They say the wait is the hardest part, and that's certainly been the case for both the bulls and the bears with stocks this year.
Despite the fact that the S&P 500 is sitting near record highs, one top technician sees a storm brewing for stocks, and the root of that concern comes not from how much stocks have moved, but rather how little.
"The S&P 500 is trading within its tightest range to start of a year in almost a decade," technical analyst Carter Worth said Tuesday on CNBC's "Futures Now." "It's almost as if they closed the market."
Worth noted that since the start of January, S&P 500 has traded within a 125 point range, or roughly 6.3 percent. That's the smallest peak-to-trough range for the start of a year since 2006.
While it was almost certainly not her intention, one ancillary effect of her comment has been to soundly disprove one of the biggest conspiracy theories about the Fed's easy-money policies.
In recent years, it has been popular for Fed skeptics to claim that the true goal of massive bond buying and low benchmark interest rates has not actually been the stated claim of bring the economy back from the brink and decreasing the unemployment rate to normal levels—both of which appear to have been accomplished.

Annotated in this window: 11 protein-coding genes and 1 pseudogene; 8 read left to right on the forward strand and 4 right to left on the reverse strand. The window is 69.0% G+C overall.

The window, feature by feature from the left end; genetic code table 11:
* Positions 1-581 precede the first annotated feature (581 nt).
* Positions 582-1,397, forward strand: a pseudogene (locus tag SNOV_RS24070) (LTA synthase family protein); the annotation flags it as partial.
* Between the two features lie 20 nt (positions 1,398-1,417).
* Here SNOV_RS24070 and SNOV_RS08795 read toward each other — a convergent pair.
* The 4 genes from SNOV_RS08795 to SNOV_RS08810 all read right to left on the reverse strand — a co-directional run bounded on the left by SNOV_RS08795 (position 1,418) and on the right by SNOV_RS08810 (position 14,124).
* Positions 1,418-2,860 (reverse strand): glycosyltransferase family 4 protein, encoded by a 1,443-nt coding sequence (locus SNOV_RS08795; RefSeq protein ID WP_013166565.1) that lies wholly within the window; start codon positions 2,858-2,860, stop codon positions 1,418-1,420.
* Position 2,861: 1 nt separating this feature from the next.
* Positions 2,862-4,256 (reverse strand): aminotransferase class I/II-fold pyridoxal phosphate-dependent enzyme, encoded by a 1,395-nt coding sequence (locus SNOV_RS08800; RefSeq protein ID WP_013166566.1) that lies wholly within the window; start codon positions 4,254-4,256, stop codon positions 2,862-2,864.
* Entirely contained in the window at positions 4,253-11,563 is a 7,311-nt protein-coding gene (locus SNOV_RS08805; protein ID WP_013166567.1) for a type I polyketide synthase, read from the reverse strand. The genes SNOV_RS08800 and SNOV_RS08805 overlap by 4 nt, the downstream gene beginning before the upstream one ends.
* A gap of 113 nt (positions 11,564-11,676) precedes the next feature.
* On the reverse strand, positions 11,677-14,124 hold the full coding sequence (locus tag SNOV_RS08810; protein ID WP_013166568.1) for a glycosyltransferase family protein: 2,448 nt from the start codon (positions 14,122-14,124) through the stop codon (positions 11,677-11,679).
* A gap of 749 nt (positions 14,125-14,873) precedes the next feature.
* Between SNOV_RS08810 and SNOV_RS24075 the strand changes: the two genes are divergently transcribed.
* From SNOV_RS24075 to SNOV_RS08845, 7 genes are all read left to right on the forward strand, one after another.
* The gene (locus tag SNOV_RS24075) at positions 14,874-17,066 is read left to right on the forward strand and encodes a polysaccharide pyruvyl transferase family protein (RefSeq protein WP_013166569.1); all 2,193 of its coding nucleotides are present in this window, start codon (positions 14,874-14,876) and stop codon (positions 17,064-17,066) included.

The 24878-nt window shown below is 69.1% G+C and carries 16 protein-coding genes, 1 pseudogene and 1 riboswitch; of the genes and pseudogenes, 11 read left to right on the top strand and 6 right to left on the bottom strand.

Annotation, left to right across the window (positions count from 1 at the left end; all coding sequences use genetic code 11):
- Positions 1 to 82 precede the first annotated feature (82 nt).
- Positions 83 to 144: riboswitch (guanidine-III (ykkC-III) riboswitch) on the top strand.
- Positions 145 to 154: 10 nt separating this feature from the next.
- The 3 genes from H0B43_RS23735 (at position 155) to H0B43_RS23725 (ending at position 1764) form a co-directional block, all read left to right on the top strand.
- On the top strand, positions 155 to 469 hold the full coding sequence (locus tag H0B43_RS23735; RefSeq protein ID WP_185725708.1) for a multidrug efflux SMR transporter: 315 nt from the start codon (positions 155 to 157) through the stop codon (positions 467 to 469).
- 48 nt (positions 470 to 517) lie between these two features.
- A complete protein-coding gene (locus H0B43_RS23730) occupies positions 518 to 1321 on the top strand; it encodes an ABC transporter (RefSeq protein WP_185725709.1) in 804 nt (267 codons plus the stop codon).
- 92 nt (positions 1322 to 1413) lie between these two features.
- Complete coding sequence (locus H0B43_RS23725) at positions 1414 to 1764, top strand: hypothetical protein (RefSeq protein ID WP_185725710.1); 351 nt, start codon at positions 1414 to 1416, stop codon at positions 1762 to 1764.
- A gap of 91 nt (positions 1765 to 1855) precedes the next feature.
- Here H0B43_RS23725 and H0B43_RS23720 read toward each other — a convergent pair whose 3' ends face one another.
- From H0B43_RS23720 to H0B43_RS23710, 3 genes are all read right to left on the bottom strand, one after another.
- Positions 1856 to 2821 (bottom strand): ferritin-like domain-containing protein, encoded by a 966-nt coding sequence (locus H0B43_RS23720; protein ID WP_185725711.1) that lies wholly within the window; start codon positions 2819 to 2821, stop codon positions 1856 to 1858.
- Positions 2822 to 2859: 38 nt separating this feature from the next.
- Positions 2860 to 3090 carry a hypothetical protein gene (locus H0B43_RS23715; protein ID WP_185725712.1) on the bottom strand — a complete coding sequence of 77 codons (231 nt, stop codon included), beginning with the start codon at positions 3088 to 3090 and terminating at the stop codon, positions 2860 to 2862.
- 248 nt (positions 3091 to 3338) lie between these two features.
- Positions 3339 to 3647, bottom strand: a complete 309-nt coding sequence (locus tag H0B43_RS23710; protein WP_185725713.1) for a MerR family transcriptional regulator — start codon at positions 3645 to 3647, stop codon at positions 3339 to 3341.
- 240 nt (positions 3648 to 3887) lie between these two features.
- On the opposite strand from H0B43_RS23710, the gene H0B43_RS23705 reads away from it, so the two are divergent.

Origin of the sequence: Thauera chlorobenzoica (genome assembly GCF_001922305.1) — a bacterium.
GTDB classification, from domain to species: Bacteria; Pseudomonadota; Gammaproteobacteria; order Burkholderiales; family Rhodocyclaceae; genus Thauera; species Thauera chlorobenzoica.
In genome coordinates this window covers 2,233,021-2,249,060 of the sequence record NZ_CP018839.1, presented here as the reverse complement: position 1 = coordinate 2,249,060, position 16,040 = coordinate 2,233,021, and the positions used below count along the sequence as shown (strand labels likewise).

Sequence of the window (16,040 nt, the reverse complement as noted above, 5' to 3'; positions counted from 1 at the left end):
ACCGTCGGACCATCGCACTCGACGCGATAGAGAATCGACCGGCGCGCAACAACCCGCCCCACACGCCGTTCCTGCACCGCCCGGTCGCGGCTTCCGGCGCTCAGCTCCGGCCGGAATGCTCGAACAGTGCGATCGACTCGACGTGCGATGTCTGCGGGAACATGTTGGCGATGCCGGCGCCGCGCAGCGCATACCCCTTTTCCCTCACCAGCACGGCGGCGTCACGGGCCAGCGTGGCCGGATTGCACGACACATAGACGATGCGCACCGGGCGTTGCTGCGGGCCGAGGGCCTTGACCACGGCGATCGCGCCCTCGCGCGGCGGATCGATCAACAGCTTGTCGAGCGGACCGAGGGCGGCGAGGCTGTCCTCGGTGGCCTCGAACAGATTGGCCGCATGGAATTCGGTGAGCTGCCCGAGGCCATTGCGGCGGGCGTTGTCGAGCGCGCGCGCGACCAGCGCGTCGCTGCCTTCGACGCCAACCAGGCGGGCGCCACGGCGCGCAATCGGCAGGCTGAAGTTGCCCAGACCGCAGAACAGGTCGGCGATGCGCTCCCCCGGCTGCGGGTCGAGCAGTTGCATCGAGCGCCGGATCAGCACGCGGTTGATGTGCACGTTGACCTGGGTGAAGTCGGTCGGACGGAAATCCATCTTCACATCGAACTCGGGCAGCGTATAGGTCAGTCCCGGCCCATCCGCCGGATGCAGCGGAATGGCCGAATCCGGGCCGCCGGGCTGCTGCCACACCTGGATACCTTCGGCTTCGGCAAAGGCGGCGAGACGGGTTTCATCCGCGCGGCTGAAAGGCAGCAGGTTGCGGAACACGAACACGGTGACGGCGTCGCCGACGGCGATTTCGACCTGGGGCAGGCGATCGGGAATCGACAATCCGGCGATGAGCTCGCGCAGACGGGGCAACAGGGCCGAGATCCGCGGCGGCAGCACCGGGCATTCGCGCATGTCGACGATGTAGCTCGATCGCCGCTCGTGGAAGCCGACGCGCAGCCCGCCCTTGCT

The true goal of the Fed's policies, some suspected, has been to send stock prices higher as part of a surreptitious plot to create the "illusion" of economic growth.
Over the years, comments from Fed officials have made it plain that they watch asset prices carefully. Now, the idea that the Fed is a cheerleader of ever-rising prices has been cast into doubt.
"I don't really know why she chose to say that," said Euro Pacific Capital's Peter Schiff, one of the Fed's loudest doubters. "I mean, I don't really put much stock in anything she says."
However, when pressed by trader Scott Nations on CNBC's "Futures Now" Thursday, Schiff sounded a bit befuddled about how to interpret Yellen's words.
"I doubt she's trying to convince people to sell stocks, when you know that the very goal of quantitative easing... was to lift asset prices. So why would they intentionally undo what they deliberately set out to do?" he asked.
Fed chair Janet Yellen spooked investors Wednesday when she warned against sky-high equity values. And in a strange turn of events, she's finding an unlikely ally in her assessment in the form of her biggest critic, Peter Schiff.
On CNBC's "Futures Now," the outspoken Schiff said that the stock market is "more than just a little overvalued, it's extremely overvalued." But rather than defending Yellen's call, Schiff instead blamed the Fed's policies for the frothy valuations that Yellen was warning about.